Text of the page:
With the clamour for clean energy growing both in the Gulf and worldwide, Abu Dhabi National Oil Company (Adnoc) is laying concrete plans to curb its emissions by capturing the carbon dioxide (CO2) released by its operations and using the gas to boost its production from unconventional oil reserves.

Adnoc acquired the remaining 49 per cent stake in carbon capture firm Al-Reyadah from its partner, clean energy company Masdar, in January 2018, but the integration of the firm into Adnoc Onshore represents more than just business expansion; it is a step by the oil giant towards achieving its Vision 2030 goal of attaining 70 per cent ultimate recovery from its oil assets through enhanced oil recovery (EOR).

The International Energy Agency believes carbon capture, use and storage (CCUS) technologies have a central role to play in realising a sustainable, climate-friendly future for the energy sector, and expects CCUS to account for about one sixth of required CO2 emissions reductions by 2050.

CCUS techniques will also be essential to global efforts to hit the Paris Agreement target of containing climate change below 2°C, experts say.

Al-Reyadah, a project launched by Adnoc and Masdar in 2016, is the first commercial-scale CCUS facility in the Middle East & North Africa region, and keys into existing developments by the Abu Dhabi oil giant, which became the first national oil company in the Gulf to undertake CO2 injection for EOR back in 2009.

Adnoc now intends to intensify its use of CCUS technology and achieve a six-fold increase in its utilisation of CO2 for EOR over the next decade. In the upstream sector, CCUS technology works in three stages: CO2 is first captured on site, then compressed and dehydrated, and finally transported by pipelines for injection into oil fields for tertiary recovery.

Adnoc estimates the volume of CO2 now being locked away underground on a daily basis through CCUS deployment across its reservoirs is equivalent to the emissions of more than a million vehicles.

Approximately 240,000 tonnes of CO2, collected by Al-Reyadah from Emirates Steel Industries, has been injected into Adnoc’s reservoirs at its Rumaitha and Bab oil fields to bolster oil recovery.

Thanks to its portfolio of light oil reserves, Adnoc currently boasts a remarkable oil recovery rate of 50 per cent (much higher than the global average) from primary and secondary techniques – although EOR still only accounts for about 200,000 barrels a day (b/d) of the 3 million b/d it produces.

EOR, and CO2-based injection methods in particular, will play a crucial role in helping Adnoc to raise its crude output to 3.5 million b/d by 2020 in a sustainable manner. The recent acquisition of Al-Reyadah, along with plans to capture CO2 from other areas of its operations, will ensure that Adnoc has both the technology, expertise and resource base to realise these ambitions.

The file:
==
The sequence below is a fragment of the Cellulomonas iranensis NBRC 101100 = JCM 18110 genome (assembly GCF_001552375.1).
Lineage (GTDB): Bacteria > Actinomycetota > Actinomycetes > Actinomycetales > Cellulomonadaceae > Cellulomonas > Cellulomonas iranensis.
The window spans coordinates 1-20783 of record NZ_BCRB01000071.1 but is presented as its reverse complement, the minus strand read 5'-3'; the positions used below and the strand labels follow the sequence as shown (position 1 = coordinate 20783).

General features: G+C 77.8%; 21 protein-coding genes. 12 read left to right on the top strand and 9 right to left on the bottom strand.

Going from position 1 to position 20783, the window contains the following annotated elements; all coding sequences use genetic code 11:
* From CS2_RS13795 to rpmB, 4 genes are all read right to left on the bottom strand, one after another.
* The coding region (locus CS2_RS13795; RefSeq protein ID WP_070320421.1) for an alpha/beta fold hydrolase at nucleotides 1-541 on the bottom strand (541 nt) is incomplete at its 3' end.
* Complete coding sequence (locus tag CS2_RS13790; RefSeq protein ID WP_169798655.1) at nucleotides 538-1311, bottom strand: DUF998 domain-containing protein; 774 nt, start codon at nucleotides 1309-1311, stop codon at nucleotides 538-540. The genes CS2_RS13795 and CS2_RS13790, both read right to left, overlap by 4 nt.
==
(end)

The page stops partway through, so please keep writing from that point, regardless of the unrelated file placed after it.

Abdulmunim Saif al-Kindy, Adnoc’s upstream director and now also chairman of Al-Reyadah, has noted: “As we push forward with plans to create value by maximising oil recovery over the lifetime of our fields, we will increasingly utilise a range of enhanced oil recovery technologies – of which carbon capture, use and storage is not only good for the environment, but also makes sound business sense.”

“Replacing rich gas with CO2 injection into Adnoc’s maturing fields will allow the more productive use of valuable clean-burning natural gas, whether for power generation, desalination or as petrochemicals’ feedstock. This is a prime example of how clean technology can be integrated with traditional energy to optimise resources and reduce the environmental footprint.”

The four EOR pilot projects that the state oil giant plans to launch in 2021 in its oil fields, as part of its wider EOR roadmap for the future, will also test CO2 injection methodologies.

“We have generated this new EOR roadmap specifically to address the natural gas constraints that we have. We want to replace rich gas injection with an alternative EOR concept. One alternative is the CO2 injection and the other is the polymer injection,” adds Ayesha al-Marzouqi, manager of Adnoc’s EOR department.

From 2021, Adnoc will gradually increase its utilisation of CO2, and expects to capture 250 million cubic feet a day by 2027, by sourcing additional CO2 from its gas processing plants and injecting it into different oil fields.

“We are aware of the UAE’s vision to use gas wisely and we are studying what alternative EOR concepts we can develop and adopt to replace the rich gas system, and release it for other vital purposes, such as power generation. This is in line with the UAE’s objective to achieve gas self-sufficiency by 2030,” Al-Marzouqi tells MEED.

“Adnoc’s strategy is also to provide a sustainable and economic gas supply, and there are many components of that. EOR, and utilising CO2 to replace rich gas, is just one component.”

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